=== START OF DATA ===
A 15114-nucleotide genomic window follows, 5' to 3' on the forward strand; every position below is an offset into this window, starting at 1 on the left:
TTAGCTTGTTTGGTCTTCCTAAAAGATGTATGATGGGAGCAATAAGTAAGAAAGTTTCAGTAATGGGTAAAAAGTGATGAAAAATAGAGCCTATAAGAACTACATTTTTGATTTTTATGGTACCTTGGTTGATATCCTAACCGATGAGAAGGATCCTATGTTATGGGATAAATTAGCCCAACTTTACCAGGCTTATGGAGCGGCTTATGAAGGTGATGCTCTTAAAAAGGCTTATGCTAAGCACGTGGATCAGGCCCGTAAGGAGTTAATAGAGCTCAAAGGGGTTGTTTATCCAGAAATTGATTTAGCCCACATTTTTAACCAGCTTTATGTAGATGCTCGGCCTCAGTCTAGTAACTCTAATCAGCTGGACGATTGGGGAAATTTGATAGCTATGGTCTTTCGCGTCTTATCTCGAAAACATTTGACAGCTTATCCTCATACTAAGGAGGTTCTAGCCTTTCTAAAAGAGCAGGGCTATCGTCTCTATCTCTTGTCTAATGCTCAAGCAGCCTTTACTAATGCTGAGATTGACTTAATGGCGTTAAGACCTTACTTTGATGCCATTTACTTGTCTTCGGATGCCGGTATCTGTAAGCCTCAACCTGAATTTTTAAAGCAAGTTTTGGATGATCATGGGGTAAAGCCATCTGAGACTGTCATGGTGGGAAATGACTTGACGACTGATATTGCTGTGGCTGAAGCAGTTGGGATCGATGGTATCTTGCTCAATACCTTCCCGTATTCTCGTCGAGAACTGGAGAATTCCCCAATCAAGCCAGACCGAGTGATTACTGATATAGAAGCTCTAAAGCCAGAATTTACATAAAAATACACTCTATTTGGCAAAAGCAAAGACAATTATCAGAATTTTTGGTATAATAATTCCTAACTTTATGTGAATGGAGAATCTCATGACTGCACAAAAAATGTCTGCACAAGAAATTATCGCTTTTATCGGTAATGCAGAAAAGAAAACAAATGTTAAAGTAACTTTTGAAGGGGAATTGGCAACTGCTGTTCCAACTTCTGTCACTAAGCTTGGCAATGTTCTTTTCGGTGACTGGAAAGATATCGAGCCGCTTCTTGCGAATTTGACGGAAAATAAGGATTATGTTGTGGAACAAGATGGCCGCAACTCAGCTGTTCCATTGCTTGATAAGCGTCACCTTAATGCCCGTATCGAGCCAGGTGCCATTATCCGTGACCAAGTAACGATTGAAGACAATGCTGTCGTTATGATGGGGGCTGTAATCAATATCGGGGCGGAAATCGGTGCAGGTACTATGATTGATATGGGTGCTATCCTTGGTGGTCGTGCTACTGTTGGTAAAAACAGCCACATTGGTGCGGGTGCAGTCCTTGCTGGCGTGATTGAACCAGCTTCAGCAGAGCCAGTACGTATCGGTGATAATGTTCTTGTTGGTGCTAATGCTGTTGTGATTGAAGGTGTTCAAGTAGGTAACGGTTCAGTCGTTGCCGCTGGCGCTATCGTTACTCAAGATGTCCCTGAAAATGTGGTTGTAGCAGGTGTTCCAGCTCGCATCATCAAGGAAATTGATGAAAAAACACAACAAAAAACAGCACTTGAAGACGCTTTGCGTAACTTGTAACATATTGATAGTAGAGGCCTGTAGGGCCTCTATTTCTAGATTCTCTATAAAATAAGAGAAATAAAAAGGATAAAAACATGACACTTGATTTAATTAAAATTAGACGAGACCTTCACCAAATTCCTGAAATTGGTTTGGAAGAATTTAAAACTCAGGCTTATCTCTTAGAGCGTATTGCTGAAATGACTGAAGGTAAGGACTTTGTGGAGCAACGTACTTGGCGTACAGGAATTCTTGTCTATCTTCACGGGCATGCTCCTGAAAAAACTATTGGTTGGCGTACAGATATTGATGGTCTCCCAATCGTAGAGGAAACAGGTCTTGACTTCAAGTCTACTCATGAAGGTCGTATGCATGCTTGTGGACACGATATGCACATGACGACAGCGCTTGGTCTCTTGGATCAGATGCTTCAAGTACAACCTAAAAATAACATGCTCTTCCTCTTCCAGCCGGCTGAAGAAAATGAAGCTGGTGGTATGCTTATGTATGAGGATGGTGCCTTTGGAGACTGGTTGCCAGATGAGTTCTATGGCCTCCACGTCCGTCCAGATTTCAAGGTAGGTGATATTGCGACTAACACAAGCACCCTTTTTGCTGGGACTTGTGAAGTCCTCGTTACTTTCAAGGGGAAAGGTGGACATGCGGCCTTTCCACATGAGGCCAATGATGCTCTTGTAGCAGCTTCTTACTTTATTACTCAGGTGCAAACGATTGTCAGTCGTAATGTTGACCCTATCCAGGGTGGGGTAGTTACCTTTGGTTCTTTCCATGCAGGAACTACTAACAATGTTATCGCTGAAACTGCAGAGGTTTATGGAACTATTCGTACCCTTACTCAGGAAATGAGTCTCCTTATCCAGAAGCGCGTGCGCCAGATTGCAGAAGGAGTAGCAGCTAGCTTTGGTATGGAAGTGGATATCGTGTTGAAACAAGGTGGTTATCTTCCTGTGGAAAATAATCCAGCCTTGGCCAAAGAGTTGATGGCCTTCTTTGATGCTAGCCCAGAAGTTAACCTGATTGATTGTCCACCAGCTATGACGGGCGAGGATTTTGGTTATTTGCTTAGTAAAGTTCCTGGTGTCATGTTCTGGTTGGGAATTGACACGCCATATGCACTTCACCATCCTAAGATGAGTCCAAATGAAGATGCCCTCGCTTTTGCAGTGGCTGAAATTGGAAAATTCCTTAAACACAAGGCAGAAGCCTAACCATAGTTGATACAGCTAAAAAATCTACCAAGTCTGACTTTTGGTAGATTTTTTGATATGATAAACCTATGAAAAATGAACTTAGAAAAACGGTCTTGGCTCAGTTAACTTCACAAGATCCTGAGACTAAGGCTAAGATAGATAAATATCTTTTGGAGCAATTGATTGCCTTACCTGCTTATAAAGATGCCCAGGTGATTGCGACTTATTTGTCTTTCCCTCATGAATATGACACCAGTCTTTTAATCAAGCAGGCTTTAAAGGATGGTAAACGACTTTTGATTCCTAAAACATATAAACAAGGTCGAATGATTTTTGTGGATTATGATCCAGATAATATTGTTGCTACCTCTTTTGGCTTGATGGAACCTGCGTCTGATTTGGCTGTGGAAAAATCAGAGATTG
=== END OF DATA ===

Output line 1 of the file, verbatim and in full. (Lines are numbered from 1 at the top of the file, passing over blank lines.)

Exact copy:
A 15114-nucleotide genomic window follows, 5' to 3' on the forward strand; every position below is an offset into this window, starting at 1 on the left: